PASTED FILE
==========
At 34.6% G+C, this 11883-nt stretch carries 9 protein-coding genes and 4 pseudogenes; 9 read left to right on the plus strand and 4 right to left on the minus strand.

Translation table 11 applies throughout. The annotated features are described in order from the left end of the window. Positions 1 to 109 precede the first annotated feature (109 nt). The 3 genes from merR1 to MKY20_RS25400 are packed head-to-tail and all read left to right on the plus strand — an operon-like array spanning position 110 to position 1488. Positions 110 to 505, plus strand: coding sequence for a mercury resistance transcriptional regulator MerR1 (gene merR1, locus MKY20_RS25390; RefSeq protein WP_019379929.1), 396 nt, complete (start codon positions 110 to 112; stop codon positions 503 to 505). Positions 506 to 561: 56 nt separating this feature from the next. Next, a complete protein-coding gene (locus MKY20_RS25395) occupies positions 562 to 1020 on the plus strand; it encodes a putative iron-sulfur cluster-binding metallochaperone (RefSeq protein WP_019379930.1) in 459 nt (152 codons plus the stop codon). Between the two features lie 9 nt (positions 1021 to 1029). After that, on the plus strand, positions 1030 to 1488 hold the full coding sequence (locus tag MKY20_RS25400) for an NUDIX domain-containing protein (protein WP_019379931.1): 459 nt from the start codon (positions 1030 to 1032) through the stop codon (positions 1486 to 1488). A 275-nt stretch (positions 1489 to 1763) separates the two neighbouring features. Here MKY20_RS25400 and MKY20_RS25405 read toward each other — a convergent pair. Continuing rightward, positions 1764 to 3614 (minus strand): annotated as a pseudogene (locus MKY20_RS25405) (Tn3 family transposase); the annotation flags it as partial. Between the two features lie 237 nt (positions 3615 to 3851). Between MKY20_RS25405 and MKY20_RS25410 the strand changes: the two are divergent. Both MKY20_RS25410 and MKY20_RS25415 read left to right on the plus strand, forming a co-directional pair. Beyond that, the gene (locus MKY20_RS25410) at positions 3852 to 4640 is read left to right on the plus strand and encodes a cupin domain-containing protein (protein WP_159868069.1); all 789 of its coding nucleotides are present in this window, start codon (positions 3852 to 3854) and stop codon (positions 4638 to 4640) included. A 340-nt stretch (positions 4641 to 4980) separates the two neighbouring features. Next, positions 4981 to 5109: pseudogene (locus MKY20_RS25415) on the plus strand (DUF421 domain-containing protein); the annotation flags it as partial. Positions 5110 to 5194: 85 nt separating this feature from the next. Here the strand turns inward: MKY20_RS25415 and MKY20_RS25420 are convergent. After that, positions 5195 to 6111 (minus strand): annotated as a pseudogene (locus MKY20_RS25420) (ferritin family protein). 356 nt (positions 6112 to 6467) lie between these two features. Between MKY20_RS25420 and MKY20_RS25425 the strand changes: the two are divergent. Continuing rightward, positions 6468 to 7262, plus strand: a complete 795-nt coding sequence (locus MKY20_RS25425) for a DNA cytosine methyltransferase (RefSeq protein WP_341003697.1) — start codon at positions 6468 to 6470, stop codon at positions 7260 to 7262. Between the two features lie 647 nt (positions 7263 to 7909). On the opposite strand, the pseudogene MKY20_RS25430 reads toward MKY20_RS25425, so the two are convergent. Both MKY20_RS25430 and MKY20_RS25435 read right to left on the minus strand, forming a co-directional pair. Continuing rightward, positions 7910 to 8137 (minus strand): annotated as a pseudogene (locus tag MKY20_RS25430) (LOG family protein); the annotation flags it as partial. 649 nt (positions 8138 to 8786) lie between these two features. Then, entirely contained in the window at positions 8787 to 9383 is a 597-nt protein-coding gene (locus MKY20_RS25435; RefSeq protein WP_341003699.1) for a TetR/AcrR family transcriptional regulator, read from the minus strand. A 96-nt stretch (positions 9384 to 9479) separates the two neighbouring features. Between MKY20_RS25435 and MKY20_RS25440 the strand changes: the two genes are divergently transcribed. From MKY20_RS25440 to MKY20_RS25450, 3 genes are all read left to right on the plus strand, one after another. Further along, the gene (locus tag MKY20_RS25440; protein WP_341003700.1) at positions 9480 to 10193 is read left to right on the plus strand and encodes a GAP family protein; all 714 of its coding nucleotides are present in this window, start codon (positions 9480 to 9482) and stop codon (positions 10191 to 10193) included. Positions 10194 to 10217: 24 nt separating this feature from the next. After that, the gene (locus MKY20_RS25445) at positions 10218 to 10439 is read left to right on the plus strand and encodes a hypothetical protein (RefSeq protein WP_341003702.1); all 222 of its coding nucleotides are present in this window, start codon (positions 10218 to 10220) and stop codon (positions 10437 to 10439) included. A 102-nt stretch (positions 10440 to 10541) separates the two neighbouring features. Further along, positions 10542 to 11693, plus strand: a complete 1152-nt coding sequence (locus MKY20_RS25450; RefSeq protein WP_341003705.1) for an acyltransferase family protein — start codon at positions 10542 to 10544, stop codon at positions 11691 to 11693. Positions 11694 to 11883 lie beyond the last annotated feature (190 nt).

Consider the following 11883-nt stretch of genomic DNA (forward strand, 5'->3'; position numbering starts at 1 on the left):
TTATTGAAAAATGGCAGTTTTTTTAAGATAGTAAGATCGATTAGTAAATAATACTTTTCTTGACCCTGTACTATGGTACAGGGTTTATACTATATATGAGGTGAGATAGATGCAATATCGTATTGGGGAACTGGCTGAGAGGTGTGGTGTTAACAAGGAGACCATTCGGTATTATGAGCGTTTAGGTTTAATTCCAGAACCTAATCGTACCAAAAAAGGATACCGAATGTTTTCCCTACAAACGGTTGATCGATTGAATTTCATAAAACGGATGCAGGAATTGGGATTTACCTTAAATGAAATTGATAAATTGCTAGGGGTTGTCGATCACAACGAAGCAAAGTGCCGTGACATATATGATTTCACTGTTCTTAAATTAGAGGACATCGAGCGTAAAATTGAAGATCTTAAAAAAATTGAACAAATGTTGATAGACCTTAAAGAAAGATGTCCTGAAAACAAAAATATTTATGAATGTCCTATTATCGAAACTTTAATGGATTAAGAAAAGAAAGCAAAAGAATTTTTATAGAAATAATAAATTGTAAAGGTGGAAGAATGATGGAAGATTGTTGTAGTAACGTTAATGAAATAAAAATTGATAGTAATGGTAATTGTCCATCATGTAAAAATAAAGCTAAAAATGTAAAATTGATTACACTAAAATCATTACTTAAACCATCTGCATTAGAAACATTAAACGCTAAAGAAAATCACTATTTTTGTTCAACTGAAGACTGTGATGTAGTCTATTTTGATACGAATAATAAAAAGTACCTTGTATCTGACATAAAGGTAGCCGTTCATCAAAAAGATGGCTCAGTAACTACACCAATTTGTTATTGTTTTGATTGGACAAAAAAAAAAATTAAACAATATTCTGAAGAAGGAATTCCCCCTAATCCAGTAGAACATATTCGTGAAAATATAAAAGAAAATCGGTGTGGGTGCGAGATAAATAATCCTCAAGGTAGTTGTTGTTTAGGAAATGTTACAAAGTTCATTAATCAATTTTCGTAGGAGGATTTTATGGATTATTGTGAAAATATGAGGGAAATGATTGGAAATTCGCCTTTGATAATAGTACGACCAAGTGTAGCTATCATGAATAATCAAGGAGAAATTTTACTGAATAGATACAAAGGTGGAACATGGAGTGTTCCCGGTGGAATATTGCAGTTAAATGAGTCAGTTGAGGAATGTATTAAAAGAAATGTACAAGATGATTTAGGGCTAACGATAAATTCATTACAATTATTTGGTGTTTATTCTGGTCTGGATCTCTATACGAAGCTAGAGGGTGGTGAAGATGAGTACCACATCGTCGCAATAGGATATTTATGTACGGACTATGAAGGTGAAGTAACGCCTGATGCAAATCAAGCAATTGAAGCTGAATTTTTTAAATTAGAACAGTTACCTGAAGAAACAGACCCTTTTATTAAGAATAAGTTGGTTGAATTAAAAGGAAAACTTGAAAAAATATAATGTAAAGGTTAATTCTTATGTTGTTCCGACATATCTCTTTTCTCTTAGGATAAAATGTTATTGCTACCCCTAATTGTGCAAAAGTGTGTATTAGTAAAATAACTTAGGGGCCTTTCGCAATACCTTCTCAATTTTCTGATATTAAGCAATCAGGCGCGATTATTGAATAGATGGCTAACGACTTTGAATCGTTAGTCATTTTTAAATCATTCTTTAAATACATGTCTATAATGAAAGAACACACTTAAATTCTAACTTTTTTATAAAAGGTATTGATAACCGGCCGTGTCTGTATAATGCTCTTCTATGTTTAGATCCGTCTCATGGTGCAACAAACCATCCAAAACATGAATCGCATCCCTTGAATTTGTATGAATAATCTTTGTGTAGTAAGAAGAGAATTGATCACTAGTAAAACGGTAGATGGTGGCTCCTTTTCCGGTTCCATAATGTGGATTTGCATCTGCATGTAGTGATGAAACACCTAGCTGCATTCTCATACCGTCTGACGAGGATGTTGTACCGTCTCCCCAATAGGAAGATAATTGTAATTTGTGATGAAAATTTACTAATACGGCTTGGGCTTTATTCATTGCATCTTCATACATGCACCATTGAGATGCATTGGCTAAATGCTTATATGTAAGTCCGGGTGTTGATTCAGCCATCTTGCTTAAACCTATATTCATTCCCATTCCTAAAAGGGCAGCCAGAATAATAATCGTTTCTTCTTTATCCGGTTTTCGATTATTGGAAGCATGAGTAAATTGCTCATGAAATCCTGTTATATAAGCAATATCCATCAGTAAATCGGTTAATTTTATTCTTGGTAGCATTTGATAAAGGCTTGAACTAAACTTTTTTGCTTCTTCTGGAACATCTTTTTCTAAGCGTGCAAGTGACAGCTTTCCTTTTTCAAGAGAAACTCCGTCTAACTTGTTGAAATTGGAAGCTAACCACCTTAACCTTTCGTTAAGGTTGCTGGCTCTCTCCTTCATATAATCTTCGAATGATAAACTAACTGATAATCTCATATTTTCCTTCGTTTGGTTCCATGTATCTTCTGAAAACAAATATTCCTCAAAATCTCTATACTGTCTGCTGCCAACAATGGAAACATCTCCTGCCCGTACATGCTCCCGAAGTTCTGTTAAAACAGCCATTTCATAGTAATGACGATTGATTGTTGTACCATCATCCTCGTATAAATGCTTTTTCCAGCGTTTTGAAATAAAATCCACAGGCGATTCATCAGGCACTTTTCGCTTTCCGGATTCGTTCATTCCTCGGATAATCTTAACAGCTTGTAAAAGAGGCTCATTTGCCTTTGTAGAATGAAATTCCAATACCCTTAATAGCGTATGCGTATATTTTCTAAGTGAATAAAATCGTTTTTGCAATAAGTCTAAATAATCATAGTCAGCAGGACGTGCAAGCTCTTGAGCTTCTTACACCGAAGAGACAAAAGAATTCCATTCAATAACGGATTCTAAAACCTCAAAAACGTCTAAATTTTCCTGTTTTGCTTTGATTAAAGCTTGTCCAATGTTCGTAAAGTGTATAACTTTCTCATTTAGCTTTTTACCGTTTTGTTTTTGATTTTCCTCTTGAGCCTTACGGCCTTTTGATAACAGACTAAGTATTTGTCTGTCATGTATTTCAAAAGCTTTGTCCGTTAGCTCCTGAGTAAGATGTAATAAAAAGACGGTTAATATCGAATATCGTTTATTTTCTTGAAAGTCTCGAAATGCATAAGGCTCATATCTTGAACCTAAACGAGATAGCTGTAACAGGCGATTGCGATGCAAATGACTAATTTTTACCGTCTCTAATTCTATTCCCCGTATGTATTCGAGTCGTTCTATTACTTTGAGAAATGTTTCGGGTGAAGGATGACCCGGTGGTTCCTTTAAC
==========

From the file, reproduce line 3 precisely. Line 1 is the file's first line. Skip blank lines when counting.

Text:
Consider the following 11883-nt stretch of genomic DNA (forward strand, 5'->3'; position numbering starts at 1 on the left):